There may be occasions where AVG will identify a file during a scan as being infected with a virus or some kind of Trojan. This may or may not be a false detection. This is when you package up the suspect file and submit it to them so their analysts can check it out to determine if it is ‘Real’ or a ‘False Positive’.

Prepare to work with the suspect file(s):

1) First we need to create a folder to store the suspect file(s) in. It’s most convenient to create the folder in the ‘root’ of your C: drive. I generally just create a folder named C:\SuspectFile.

2) Next we need to get the suspect file(s) out of the AVG Virus Vault. The AVG virus vault is located in a hidden folder in the ‘root’ of the C drive and is named C:\$VAULT$.AVG.
Open up AVG’s Control Panel (double click on the multi-colored tray icon), highlight the Virus Vault and click on the Open Button. An alternate method to open the Vault is via the Start Menu. Navigate to the AVG Program Group and select the Virus Vault off the menu.

3) Click on the virus you wish to submit and select ‘Restore’. AVG will prompt you for the folder you wish to restore to. Select the folder you created in Step 1.

4) You will now get an alert from the AVG Resident Shield since it is still monitoring your system. Just select ‘Continue’.

5) Next we want to temporarily disable AVG’s Resident Shield until we’ve completed the submission. Double click the tray icon and highlight the Resident Shield. Click on ‘Properties’ and then remove the check from ‘Turn on AVG Resident Shield protection‘. Click on ‘Apply’ and then ‘OK’.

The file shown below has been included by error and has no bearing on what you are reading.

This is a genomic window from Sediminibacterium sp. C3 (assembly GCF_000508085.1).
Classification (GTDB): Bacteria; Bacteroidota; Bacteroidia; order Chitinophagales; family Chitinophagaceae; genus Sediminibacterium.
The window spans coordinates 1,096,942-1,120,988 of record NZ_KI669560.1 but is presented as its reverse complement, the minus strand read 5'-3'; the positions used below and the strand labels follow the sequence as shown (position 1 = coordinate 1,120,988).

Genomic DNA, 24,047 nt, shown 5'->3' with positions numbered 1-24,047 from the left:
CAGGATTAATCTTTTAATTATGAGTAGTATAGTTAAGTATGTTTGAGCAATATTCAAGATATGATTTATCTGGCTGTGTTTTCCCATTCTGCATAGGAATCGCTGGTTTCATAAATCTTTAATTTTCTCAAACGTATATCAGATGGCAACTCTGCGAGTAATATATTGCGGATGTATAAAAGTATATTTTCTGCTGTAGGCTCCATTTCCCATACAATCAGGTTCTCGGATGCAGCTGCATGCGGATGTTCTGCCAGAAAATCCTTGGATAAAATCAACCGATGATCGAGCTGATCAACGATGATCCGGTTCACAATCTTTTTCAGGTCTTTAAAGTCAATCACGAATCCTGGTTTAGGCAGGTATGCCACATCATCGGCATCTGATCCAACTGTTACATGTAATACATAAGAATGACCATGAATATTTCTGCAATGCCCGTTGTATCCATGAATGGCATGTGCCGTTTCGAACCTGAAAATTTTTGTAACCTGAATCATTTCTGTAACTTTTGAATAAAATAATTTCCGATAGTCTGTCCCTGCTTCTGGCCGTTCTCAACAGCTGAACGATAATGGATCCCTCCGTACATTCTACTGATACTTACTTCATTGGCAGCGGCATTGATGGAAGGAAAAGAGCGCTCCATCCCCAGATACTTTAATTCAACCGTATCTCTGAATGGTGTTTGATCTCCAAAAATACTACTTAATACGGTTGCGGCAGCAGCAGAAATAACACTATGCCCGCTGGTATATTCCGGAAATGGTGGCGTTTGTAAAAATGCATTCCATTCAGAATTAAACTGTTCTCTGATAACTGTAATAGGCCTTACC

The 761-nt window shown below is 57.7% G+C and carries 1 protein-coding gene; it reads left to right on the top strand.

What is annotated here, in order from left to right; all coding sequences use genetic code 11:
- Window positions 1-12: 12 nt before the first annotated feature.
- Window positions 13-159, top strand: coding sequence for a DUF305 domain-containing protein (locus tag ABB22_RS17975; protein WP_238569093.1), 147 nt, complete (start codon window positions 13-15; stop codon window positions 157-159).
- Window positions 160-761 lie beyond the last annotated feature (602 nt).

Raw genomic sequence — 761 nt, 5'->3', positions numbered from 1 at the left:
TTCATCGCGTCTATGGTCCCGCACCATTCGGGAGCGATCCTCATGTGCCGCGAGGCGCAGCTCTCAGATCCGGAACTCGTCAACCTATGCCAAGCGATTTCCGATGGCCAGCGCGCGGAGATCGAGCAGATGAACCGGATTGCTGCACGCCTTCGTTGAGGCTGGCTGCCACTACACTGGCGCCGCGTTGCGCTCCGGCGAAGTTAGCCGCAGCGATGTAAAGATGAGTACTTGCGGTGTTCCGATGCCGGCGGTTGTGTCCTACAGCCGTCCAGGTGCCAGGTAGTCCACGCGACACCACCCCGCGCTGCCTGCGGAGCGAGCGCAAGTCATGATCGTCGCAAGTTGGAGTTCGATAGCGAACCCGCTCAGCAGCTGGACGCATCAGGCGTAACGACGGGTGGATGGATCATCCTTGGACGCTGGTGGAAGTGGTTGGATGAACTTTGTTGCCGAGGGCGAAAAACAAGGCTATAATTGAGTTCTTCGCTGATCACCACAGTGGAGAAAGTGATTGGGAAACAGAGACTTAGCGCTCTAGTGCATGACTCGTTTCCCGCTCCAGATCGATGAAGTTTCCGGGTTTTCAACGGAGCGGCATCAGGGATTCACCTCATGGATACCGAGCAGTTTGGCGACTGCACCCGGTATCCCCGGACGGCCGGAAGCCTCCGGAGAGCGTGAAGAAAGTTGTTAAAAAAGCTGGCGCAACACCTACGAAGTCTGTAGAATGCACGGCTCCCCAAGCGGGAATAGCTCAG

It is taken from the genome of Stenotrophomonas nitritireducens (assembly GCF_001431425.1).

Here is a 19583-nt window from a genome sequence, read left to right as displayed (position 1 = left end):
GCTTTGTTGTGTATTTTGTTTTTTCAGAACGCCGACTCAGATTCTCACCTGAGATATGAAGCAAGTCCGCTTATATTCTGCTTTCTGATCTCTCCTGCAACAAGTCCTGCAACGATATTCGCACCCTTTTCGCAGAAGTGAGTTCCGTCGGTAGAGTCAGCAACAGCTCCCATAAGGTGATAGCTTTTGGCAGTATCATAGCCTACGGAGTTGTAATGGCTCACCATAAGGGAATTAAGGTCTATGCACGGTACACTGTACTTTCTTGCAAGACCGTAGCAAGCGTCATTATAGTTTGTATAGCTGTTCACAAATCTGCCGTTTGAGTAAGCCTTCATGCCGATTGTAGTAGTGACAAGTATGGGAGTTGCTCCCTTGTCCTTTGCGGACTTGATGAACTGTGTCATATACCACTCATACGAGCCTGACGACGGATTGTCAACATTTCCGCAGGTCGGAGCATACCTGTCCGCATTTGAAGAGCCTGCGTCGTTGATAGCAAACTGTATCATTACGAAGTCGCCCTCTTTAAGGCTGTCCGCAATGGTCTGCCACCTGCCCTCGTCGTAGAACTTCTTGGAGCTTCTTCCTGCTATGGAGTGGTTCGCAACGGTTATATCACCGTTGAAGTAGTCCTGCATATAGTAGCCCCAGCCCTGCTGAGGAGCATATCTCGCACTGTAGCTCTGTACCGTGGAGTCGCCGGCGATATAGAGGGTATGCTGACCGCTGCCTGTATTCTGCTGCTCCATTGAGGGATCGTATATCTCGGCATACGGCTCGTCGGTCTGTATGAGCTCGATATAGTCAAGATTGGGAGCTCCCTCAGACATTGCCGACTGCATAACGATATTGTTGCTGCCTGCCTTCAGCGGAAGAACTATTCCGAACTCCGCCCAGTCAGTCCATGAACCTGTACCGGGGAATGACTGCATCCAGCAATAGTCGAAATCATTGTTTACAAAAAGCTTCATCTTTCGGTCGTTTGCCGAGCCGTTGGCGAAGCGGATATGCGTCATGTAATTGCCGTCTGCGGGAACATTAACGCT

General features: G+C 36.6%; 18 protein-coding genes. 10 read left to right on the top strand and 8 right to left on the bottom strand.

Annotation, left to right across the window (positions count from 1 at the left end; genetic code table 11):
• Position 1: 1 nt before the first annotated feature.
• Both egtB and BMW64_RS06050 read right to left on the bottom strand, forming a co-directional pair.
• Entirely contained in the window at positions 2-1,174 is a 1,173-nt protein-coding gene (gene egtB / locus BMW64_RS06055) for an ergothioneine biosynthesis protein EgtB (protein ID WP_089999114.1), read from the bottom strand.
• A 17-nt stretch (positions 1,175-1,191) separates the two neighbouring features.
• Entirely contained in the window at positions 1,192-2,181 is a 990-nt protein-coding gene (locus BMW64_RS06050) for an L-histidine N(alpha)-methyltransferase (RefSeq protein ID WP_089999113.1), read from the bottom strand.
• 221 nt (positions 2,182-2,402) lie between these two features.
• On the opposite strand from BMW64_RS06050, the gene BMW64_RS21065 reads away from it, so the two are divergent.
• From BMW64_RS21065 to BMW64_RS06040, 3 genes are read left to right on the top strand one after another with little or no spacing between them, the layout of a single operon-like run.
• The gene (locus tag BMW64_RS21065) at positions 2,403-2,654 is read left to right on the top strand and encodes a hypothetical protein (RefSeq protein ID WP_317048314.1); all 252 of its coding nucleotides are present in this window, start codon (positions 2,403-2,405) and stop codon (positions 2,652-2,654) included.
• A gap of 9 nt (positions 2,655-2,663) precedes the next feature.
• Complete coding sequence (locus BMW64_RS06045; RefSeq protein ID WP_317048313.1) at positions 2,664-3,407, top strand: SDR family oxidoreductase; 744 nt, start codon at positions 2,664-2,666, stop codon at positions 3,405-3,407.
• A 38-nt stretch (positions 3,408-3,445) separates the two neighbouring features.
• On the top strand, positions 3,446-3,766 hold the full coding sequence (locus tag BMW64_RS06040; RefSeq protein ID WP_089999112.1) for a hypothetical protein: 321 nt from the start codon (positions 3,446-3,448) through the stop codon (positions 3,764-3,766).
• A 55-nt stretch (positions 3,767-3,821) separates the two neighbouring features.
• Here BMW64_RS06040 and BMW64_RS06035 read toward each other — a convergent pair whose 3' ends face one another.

IMPORTANT: Remember to enable this once the submission is completed.

6) Next we want to package up the suspect file(s) into a Password protected ZIP file using your favorite archive application (WinZip, WinRar, PowerArchiver etc.). Navigate to the folder where you restored the suspect file(s) and create the ZIP file (C:\SuspectFile in this example from Step 1). If you need help with creating the ZIP, consult your application’s help documentation.

I create the ZIP with the name ‘Suspect.zip’ (without the quotes) but you can use any name you want.

I use ‘infected’ for the Password. ‘infected’ is generally the accepted standard used by anti-virus and malware vendors.

7) If you use AVG to scan your outgoing mail then lets temporarily disable this before attempting to send the mail. Double click the tray icon and then double click on ‘Email Scanner’. Click on the ‘Configure’ button and remove the check from ‘Check Outgoing Mail’. Finish by clicking on OK.

8) Now we’re ready to send it to Grisoft. Open your favorite mail client and address the mail to ‘virus@grisoft.com‘ (without the quotes). Construct a brief email describing what you are sending (i.e. attached is a ZIP file (password = infected) containing a file that AVG reported as being infected by W32.TrojanDownloader). Of course, you would enter the scan results you received. Also, include the definition set that was used with the results. ex: This result was produced from Program 7.1.380 AVI 268.1.0/ 270, dated January 7, 2006. Finally, attach the Password Protected ZIP file to the message and send it off.

9) Re-Enable the Scanning of Outgoing Mail from Step 7.

10) Re-Enable the Resident Shield from Step 5.

That’s all there is to it.